• Reporting on progress regarding the government’s six-year funding commitment of £2.3 billion made following the 2016 National Flood Resilience Review, and reflecting on the impact of this funding
  • Working with the Environment Agency to deliver the July 2018 Surface Water Management Action Plan
  • Improving risk assessment and communication, clarifying responsibilities for surface water management, and building local authority capacity
  • Committing to “reducing risks from flooding and coastal erosion” as a key goal in the Government’s 25 Year Environment Plan, and expanding on what this entails in practice
  • Reducing flooding risk and impact by expanding the use of natural flood management solutions, creating more sustainable drainage systems, and making ‘at-risk’ properties more resilient to flooding

Robbie Craig, Policy Advisor, Department for Environment, Food & Rural Affairs (Defra) (CONFIRMED)


10:00

Special Keynote: Exploring the Work of the Environment Agency in Tackling Flooding Across the UK

  • Evaluating the progress of the Environment Agency’s Flood and Coastal Erosion Risk Management in England 2015-2021 programme
  • Outlining how £2.6 billion in capital investment from Defra has been, and will be, deployed to develop effective coastal and inland flood risk management systems and infrastructure
  • Detailing how to attract over £390 million in additional funding through partnership contributions
  • Investing in new, innovative technology and equipment such as temporary flood barriers and a ‘hose coupling adaptor’ to enhance flooding responses
  • Working collaboratively with local authorities, internal drainage boards, regional flood and coastal committees, and local communities to develop and implement flood protection schemes

Senior Representative, Environment Agency (CONFIRMED)


10:20

Sponsored Session


10:40

Questions and Answers Session


11:00

Refreshments and Networking


11:20

Case Study: The Role of Community-Led Action in Local Flood Resilience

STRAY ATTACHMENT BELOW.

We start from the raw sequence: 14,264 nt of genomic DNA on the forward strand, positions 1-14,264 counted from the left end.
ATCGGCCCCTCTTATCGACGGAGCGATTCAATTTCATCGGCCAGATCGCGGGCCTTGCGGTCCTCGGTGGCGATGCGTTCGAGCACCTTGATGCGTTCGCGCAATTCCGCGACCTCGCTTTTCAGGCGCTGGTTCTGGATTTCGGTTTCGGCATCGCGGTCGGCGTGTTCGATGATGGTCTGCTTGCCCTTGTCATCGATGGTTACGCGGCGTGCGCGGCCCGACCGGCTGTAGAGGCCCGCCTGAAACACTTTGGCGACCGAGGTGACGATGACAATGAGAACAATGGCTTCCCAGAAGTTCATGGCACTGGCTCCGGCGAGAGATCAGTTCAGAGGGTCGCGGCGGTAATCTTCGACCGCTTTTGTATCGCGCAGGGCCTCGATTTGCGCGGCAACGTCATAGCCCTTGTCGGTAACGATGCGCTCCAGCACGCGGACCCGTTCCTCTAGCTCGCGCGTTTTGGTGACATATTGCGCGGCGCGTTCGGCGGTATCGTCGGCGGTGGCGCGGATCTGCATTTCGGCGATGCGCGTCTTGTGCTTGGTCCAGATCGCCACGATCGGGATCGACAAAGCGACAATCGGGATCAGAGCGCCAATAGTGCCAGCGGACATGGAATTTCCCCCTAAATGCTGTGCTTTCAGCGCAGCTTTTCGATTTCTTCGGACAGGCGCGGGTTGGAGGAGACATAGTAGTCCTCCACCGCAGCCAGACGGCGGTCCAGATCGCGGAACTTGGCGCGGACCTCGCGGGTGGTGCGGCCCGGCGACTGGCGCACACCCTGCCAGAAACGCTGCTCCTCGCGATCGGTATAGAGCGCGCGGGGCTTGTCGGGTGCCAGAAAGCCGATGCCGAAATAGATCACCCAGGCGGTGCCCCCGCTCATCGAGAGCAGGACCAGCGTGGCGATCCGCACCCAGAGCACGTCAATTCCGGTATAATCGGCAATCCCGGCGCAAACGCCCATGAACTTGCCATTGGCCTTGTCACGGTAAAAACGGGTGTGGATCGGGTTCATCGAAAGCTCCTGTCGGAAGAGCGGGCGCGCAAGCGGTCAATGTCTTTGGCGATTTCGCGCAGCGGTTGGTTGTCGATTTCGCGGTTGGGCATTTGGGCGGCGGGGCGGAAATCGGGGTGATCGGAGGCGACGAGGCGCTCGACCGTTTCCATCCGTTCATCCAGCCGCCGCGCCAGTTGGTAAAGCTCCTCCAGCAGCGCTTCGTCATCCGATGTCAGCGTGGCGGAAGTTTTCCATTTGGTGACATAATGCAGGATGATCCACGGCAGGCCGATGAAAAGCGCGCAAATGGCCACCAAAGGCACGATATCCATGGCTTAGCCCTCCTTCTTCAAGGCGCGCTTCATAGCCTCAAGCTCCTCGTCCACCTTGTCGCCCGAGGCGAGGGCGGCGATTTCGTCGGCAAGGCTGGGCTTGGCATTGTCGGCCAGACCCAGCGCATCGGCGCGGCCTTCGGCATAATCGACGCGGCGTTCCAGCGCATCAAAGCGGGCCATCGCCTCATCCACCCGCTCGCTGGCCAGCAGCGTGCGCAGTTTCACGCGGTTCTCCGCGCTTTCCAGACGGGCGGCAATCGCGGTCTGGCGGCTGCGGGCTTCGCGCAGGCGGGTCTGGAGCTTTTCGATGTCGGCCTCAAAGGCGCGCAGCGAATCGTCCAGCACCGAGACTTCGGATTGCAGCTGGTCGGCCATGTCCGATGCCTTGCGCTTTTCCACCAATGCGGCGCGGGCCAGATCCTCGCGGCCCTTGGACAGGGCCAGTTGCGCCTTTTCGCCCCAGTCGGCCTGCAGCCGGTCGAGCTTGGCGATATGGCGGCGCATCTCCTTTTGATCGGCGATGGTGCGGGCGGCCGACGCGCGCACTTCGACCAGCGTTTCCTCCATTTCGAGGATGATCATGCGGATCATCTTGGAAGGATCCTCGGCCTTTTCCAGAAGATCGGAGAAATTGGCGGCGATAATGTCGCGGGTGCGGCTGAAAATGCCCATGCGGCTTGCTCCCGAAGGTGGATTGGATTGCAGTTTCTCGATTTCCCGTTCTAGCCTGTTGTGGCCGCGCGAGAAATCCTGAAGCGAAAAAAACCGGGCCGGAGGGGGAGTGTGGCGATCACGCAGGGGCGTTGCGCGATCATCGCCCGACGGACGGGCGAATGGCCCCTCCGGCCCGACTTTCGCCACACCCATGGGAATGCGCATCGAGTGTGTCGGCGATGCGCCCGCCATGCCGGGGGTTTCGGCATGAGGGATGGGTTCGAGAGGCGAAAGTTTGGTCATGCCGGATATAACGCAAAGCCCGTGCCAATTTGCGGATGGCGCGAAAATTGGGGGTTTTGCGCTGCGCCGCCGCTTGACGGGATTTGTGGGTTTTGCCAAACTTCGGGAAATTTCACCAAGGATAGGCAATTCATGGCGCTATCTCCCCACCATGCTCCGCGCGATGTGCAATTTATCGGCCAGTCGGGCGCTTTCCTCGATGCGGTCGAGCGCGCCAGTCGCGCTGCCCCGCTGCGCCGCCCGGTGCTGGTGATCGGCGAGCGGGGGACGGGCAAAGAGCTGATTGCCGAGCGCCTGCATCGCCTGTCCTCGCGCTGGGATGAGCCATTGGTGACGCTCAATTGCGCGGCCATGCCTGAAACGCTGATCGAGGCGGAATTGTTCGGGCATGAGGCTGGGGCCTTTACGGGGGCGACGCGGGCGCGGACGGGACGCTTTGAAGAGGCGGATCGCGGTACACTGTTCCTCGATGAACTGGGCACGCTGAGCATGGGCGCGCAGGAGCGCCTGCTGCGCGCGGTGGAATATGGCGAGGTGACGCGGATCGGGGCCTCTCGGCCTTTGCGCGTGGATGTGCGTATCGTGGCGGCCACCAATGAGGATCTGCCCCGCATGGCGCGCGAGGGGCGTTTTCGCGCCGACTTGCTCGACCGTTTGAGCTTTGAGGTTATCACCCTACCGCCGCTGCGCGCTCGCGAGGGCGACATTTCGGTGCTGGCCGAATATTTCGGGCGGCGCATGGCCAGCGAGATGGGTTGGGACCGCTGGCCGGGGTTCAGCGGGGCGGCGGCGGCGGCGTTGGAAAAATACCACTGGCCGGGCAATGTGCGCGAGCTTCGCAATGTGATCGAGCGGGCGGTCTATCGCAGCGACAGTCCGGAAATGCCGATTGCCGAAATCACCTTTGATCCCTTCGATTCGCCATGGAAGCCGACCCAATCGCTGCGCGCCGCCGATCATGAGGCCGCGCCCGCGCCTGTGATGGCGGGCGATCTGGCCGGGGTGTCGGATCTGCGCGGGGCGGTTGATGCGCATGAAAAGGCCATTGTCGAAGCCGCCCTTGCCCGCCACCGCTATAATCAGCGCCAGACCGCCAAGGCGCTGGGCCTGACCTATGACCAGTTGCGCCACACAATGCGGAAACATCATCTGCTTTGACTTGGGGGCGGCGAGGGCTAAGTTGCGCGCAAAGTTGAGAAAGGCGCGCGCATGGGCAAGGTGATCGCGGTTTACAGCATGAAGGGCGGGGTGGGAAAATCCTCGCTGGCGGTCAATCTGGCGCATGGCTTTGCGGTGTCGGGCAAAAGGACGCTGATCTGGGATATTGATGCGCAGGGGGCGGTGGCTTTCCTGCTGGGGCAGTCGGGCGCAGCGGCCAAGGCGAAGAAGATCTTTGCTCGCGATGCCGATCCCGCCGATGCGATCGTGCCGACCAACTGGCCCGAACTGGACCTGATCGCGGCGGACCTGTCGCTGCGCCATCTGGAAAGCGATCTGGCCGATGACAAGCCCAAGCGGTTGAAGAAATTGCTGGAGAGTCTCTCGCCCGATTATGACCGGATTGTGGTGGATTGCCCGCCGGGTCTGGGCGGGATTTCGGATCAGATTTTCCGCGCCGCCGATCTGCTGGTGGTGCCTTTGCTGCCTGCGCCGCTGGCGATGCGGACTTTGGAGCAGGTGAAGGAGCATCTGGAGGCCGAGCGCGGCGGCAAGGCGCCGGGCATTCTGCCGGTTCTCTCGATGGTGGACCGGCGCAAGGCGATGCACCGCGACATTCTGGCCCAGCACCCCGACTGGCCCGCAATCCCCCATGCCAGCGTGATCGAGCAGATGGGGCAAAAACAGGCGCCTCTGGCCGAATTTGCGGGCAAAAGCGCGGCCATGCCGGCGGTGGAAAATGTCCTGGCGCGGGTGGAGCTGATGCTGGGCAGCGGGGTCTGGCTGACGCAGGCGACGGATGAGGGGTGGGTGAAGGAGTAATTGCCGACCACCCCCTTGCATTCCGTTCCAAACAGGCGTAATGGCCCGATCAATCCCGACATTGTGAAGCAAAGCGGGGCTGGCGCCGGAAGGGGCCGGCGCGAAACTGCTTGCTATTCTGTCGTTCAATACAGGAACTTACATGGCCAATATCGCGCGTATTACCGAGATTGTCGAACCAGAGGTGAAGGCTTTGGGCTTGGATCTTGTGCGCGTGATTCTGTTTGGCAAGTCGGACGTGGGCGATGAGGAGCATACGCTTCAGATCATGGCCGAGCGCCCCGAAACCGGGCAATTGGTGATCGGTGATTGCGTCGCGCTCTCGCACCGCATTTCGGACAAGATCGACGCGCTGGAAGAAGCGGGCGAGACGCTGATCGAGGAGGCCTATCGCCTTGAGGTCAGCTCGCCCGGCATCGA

• Helping flood victims across north Lancashire in the wake of Storm Desmond
  • Outlining the role and contribution of community organisations to local flooding protection, resilience and recovery efforts
  • Securing £30,000 in grants from Kirkland Parish Council towards constructing the Churchtown bund (safety mound) to protect the village and surrounding areas from flooding
  • Working with Wyre Borough Council to review the town’s emergency flood plan and identify opportunities to improve response strategies
  • Organising conferences and events to support, educate and inspire victims of flooding and those threatened by flooding
  • Applying for grants on behalf of local residents to protect against further flooding

Winner of Flood and Coast’s 2018 Project Excellence Awards in the ‘Community Leadership’ category 

Siriol Hogg, Vice-Chair, Churchtown Flood Action Group (CONFIRMED)


11:40

Case Study: Enhancing Local Drainage and Water Management Systems to Reduce Flooding

  • Highlighting the integral role of Internal Drainage Boards (IDBs) in reducing flood risk through management of water levels and drainage
  • Establishing ‘Susdrain’, a community that provides resources and guidance for those involved in delivering sustainable drainage systems (SuDS) to help to manage flood risk
  • Ensuring there are robust processes in place for monitoring and evaluating the effectiveness of local flood management and surface water drainage systems
  • Providing guidance for local authorities on delivering successful integrated water management through the planning system to reduce flooding risk
  • Developing “B£ST”, a free Excel tool offering a structured approach to evaluating a wide range of benefits of SuDS for local practitioners

Awarded the CIWEM Urban Drainage Group’s 2017 WaPUG Prize for “promoting good practice, delivery and innovation in SuDS”

Paul Shaffer, Associate – Water Management, Construction Industry Research and Information Association (CIRIA) (invited)


12:00

Case Study: Developing, Managing and Implementing a Local Flood Alleviation Scheme

  • Working with the Environment Agency to secure £42 million for the Humber Hull Frontage Improvement Scheme to upgrade tidal flood defences
  • Exploring how the scheme fits into the broader Humber Flood Risk Management Strategy developed in partnership with East Riding of Yorkshire Council
  • Outlining how the flood defence scheme will better protect from, and reduce the risk of, tidal flooding for around 113,000 properties in the city in the Hull area through effective planning, water engineering and management
  • Sharing details around the process of designing the flood defences, ensuring adequate long-term flood protection by anticipating high Humber tidal levels in 2040